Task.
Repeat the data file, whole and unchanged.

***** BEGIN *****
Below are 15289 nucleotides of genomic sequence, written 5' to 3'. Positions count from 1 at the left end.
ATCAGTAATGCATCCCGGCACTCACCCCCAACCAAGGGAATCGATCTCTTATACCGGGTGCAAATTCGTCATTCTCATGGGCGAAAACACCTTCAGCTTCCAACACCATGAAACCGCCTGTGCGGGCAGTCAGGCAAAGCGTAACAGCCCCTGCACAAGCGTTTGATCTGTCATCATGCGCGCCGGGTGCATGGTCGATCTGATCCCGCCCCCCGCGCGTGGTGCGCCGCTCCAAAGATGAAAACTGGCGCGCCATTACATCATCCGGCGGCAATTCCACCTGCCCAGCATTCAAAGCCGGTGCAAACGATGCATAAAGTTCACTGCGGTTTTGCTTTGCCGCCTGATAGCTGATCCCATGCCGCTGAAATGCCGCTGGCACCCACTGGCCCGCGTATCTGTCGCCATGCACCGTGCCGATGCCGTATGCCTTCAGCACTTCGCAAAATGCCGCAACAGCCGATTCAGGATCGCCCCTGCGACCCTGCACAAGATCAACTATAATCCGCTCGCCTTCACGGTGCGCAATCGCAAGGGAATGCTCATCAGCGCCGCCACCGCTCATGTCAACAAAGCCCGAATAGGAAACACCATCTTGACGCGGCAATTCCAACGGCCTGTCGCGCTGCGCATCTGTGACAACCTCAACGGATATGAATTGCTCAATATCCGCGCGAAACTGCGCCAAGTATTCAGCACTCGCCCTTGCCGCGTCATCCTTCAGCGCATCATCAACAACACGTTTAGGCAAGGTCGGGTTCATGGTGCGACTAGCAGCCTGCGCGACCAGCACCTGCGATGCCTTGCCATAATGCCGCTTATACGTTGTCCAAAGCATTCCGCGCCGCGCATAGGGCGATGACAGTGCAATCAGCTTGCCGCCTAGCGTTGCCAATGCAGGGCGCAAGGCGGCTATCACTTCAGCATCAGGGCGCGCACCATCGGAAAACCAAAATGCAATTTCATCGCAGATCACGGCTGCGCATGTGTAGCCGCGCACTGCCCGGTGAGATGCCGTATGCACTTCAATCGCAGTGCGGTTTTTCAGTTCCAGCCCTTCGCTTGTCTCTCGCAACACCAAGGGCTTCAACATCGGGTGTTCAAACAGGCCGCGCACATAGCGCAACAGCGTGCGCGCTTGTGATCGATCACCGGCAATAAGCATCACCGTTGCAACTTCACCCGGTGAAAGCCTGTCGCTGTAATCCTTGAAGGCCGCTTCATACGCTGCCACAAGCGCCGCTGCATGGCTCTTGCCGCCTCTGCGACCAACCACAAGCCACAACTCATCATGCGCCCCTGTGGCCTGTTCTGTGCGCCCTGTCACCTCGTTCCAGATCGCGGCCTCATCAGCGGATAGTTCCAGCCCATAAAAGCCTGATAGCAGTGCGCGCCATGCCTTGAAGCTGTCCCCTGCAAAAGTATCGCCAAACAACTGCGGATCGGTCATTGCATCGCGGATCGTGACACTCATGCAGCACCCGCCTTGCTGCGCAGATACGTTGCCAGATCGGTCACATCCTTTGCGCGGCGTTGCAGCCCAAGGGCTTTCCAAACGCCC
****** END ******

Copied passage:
Below are 15289 nucleotides of genomic sequence, written 5' to 3'. Positions count from 1 at the left end.
ATCAGTAATGCATCCCGGCACTCACCCCCAACCAAGGGAATCGATCTCTTATACCGGGTGCAAATTCGTCATTCTCATGGGCGAAAACACCTTCAGCTTCCAACACCATGAAACCGCCTGTGCGGGCAGTCAGGCAAAGCGTAACAGCCCCTGCACAAGCGTTTGATCTGTCATCATGCGCGCCGGGTGCATGGTCGATCTGATCCCGCCCCCCGCGCGTGGTGCGCCGCTCCAAAGATGAAAACTGGCGCGCCATTACATCATCCGGCGGCAATTCCACCTGCCCAGCATTCAAAGCCGGTGCAAACGATGCATAAAGTTCACTGCGGTTTTGCTTTGCCGCCTGATAGCTGATCCCATGCCGCTGAAATGCCGCTGGCACCCACTGGCCCGCGTATCTGTCGCCATGCACCGTGCCGATGCCGTATGCCTTCAGCACTTCGCAAAATGCCGCAACAGCCGATTCAGGATCGCCCCTGCGACCCTGCACAAGATCAACTATAATCCGCTCGCCTTCACGGTGCGCAATCGCAAGGGAATGCTCATCAGCGCCGCCACCGCTCATGTCAACAAAGCCCGAATAGGAAACACCATCTTGACGCGGCAATTCCAACGGCCTGTCGCGCTGCGCATCTGTGACAACCTCAACGGATATGAATTGCTCAATATCCGCGCGAAACTGCGCCAAGTATTCAGCACTCGCCCTTGCCGCGTCATCCTTCAGCGCATCATCAACAACACGTTTAGGCAAGGTCGGGTTCATGGTGCGACTAGCAGCCTGCGCGACCAGCACCTGCGATGCCTTGCCATAATGCCGCTTATACGTTGTCCAAAGCATTCCGCGCCGCGCATAGGGCGATGACAGTGCAATCAGCTTGCCGCCTAGCGTTGCCAATGCAGGGCGCAAGGCGGCTATCACTTCAGCATCAGGGCGCGCACCATCGGAAAACCAAAATGCAATTTCATCGCAGATCACGGCTGCGCATGTGTAGCCGCGCACTGCCCGGTGAGATGCCGTATGCACTTCAATCGCAGTGCGGTTTTTCAGTTCCAGCCCTTCGCTTGTCTCTCGCAACACCAAGGGCTTCAACATCGGGTGTTCAAACAGGCCGCGCACATAGCGCAACAGCGTGCGCGCTTGTGATCGATCACCGGCAATAAGCATCACCGTTGCAACTTCACCCGGTGAAAGCCTGTCGCTGTAATCCTTGAAGGCCGCTTCATACGCTGCCACAAGCGCCGCTGCATGGCTCTTGCCGCCTCTGCGACCAACCACAAGCCACAACTCATCATGCGCCCCTGTGGCCTGTTCTGTGCGCCCTGTCACCTCGTTCCAGATCGCGGCCTCATCAGCGGATAGTTCCAGCCCATAAAAGCCTGATAGCAGTGCGCGCCATGCCTTGAAGCTGTCCCCTGCAAAAGTATCGCCAAACAACTGCGGATCGGTCATTGCATCGCGGATCGTGACACTCATGCAGCACCCGCCTTGCTGCGCAGATACGTTGCCAGATCGGTCACATCCTTTGCGCGGCGTTGCAGCCCAAGGGCTTTCCAAACGCCC